Q. Why have an oil analysis done?
A. There is quite a bit more to learn from an oil analysis than just the change interval. Use a service that provides a physical and a spectrographic (elemental) analysis. The physical analysis quantifies viscosity and contamination from water, glycol (antifreeze), fuel, and solids by % volume. The spectrographic analysis gives concentration (in ppm) for the following:
- Silicon, which mostly enters the oil as dirt from the intake air, this is a good indication of air filter efficiency.
- Iron, chromium, nickel, aluminum, tin, copper, lead, and silver, which are all possible wear metals in an engine.
- Sodium and boron, which are oil and coolant additives.
- Potassium, which is a coolant additive.
- Molybdenum, oil additive and piston ring material.
- Magnesium, calcium, barium, phosphorus, and zinc, which are all oil additives.
All this allows you to keep an eye on your engine health, for example, if the tin and copper concentration spiked from your last analysis, there is probably a main bearing going belly-up. Spiked glycol readings could indicate a bad head gasket. Excessive fuel contamination points to bad piston rings, or in the SHO's frequent case, a bad engine thermostat.
Q. How often should I have an analysis done?
A. If you change your oil every 6000 miles or more frequently, use testing to check engine condition every 6 months or so. Finding a leaking head gasket, bad air filter or a bearing going early can save much more than the $10 for the test.
Q. How much is an analysis?
A. Amsoil charges $5.55 for three test kits (consists of small sample bottle, instructions, shipping label and mailing tube). Once you get the sample you send it and a check for around $10 to $15 (depending on who does the sample and if you get some of the optional tests which are usually just for diesels). You get the answers back in about 10 days to 2 weeks.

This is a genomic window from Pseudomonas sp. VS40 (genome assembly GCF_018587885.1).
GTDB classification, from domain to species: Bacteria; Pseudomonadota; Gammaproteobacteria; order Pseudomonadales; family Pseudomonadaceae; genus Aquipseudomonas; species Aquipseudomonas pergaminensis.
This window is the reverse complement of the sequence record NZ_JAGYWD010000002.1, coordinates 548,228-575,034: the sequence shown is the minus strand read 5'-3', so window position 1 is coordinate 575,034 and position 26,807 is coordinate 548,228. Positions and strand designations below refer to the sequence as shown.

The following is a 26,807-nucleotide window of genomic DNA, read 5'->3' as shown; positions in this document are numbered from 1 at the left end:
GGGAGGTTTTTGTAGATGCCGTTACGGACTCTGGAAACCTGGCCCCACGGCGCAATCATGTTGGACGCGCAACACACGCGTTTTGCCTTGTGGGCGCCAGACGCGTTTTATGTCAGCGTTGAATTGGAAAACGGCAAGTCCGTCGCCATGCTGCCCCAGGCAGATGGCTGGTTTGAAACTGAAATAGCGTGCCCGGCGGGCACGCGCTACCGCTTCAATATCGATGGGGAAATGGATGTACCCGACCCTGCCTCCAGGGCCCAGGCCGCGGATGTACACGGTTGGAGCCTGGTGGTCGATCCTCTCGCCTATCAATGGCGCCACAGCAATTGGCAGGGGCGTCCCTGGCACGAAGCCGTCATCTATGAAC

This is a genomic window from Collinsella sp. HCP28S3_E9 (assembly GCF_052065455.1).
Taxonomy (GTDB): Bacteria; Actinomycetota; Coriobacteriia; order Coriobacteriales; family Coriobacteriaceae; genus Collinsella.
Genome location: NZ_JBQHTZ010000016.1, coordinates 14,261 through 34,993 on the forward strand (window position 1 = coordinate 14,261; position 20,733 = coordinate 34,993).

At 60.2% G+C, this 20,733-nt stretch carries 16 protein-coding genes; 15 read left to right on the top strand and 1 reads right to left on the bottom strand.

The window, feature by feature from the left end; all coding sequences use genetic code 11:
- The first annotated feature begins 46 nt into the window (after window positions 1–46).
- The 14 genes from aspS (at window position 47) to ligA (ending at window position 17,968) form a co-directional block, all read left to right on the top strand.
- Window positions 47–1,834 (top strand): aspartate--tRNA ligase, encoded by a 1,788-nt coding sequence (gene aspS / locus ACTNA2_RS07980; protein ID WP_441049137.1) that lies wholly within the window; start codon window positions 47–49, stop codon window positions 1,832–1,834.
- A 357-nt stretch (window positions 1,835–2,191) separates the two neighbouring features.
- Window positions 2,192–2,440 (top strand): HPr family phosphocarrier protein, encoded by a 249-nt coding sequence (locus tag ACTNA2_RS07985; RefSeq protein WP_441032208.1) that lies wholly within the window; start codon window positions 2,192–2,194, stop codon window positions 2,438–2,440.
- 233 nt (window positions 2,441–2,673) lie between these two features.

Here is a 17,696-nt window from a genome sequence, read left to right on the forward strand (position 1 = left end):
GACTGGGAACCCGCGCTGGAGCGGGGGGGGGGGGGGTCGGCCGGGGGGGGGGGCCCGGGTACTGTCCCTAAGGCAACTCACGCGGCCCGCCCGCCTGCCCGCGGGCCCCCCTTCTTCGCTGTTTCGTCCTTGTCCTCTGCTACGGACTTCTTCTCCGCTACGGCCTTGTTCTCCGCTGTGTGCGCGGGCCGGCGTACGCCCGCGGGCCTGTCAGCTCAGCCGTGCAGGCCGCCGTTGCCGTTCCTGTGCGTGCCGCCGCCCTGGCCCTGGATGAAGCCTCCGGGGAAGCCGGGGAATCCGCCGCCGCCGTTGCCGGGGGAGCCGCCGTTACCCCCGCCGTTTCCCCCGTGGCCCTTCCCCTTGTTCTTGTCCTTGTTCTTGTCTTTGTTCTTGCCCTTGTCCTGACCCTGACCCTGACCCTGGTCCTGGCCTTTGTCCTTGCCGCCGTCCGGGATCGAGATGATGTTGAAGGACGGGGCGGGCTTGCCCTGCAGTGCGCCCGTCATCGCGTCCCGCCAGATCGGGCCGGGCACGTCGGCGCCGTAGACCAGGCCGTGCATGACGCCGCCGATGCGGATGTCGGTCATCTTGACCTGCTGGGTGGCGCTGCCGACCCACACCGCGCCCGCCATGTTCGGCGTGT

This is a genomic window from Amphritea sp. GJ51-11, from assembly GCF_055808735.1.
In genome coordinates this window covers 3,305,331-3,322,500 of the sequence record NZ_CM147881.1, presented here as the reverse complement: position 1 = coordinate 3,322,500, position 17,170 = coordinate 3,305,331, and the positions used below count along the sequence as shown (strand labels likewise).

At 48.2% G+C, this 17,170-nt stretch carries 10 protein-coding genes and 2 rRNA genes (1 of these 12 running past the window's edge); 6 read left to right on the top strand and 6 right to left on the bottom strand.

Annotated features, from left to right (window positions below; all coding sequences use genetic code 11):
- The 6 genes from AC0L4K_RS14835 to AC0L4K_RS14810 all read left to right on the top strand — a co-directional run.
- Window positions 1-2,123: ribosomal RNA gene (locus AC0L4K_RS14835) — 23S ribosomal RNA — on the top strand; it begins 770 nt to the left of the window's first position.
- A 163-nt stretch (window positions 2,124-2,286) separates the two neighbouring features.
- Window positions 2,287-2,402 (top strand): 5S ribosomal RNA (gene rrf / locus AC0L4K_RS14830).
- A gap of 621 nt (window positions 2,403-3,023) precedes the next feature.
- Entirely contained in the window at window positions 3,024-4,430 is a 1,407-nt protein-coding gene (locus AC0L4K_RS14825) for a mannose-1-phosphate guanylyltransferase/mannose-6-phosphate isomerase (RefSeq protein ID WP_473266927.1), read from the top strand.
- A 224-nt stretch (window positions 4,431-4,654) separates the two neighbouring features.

Q. Where is the best place to obtain the oil sample?
A. From oil pan, but not the drain plug. If there is any build up of deposit on the bottom of the pan, it can skew the results. Take it from the dip stick with a thin tube and a pump that you can get from K-mart (or other parts stores). Just hand-hold it and pump from the pan to the sample bottle. Amsoil sells a pump for $24.50. The one from K-mart is about $4.
Q. When is the best time (in the oil life cycle) to take the sample?
A. Near the end of the oil change cycle or when you would change the filter if using quality synthetic and changing just your filter. Then wait to get the test results to see if your oil needs changing.
Q. How much oil has to be drawn?
A. About two or three ounces.
Q. Where can I get the goodies to do this?
A. Any Amsoil dealer can get you the stuff. Don Mallinson recommends Cleveland Tech as it's a bit less expensive and their tests seem very complete. Check the white pages in your phone book or ask around at service places for an Amsoil dealer.